Business Ideas for Kids: Fostering an Entrepreneurial Spirit
Encourage your kids to explore their entrepreneurial side, and they'll see rich rewards down the road.
Most of us admire entrepreneurial spirit, even if we aren’t entrepreneurs ourselves. And many parents wonder how we can cultivate an entrepreneurial spirit in our kids. Obviously, there is no foolproof formula, but it’s something we can be purposeful about.
Both of my kids have shown an entrepreneurial streak from an early age. In fact, the other day, a friend asked me what I had done to make them that way.
My first thought? I had no idea. But as I pondered it, I came to realize that I did do some things that fostered the desire for them to make their own money. I also believe that some people are just born to be entrepreneurs. Maybe it’s a mix of both.
Business Ideas for Kids
My kids had a few entrepreneurial ventures of their own when they were young:
- Selling items at garage sales
- Doing door-to-door marketing
- Starting a website
1. Garage Sales
As a young mom, I hosted large community garage sales in which moms got together and sold gently used children’s toys and clothing. We routinely sold thousands of dollars’ worth of kids’ stuff at both the spring and fall sales. It was a huge undertaking, and I always paid my kids to help. I even allowed them to set up their own table to sell things.
The kids would usually have canned sodas and bottled water, along with all sorts of snacks. It was amazing to see how well they did at each sale.
Instead of dreading the sales each year, it was something they looked forward to because they knew they would make money from their concession table. They would usually end up making $30 to $40 dollars each, which was a lot of money for kids their age.
2. Door-to-Door Marketing
Once he got a little older, my son set up a small business that catered to our neighborhood.
We received a magazine in the mail one day with all sorts of fun products inside — note cards, wrapping paper, cute pens, and other decorative items for the home. It was designed for a school group, but individuals could participate.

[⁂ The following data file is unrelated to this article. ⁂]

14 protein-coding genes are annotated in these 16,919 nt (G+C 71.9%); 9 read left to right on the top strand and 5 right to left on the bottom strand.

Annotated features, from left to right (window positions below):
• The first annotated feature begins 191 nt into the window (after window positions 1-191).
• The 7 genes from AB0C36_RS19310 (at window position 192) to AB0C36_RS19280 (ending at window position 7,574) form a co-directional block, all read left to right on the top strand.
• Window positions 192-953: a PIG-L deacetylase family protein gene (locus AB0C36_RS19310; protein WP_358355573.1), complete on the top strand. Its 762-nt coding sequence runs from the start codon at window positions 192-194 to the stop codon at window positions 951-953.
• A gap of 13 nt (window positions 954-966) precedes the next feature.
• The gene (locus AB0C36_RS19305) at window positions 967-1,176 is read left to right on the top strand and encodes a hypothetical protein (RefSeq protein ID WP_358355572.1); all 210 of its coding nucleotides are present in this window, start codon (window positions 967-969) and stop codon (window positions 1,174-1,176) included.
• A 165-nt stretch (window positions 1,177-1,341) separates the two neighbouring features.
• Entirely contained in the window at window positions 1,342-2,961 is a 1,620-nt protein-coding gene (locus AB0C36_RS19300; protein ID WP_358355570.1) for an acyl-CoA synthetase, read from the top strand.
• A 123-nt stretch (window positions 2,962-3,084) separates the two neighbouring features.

So my son went around the neighborhood and asked people if they wanted to order something from the catalogue. And to my great surprise, many people did.
The company split the sales evenly, so if he sold $700 worth of goods in a week, he got to keep $350. Not bad money for a 12-year-old. Of course, either his dad or I would walk around with him once he ventured off our street. We were happy to take the time out of our days in order to give him the chance to earn money.
3. A Website
When my daughter turned 16, it was time for her to start the high school project I require of my kids before they graduate. When she chose to do a personal finance website for teens called TeensGotCents, I had no idea that it would mean I would be working on it as well, or that it would become a full-time business for her. I quickly found myself spending several hours a week helping her with the website. Not exactly what I had in mind, but now that the site has become a career for her, I consider it one of the best investments of my time that I’ve ever made.
Fostering an Entrepreneurial Spirit in Your Kids
Whatever your children want to do will probably consume a lot of your time. After all, kids don’t drive themselves to the grocery store to get the drinks they need for their concession stand.
However, the time you spend with your kids helping them with their business ideas will help you to build a relationship with them. Plus, it shows them the value of hard work and the satisfaction of earning money.
Taking the time to support your children and giving them the opportunity to have a small business is the key to developing a teen entrepreneur. That might mean helping them set up a small business using tools like MyCorporation or simply walking with them as they knock on their neighbors’ doors.
Of course, there is a fine balance between helping your children and taking over their entrepreneurial dreams. Be sure to let them do as much as possible; help them only with the things they truly need help with. It’s not the most convenient road as a parent, but it’s certainly worth it when your kids reap the rewards of their creativity and hard work!
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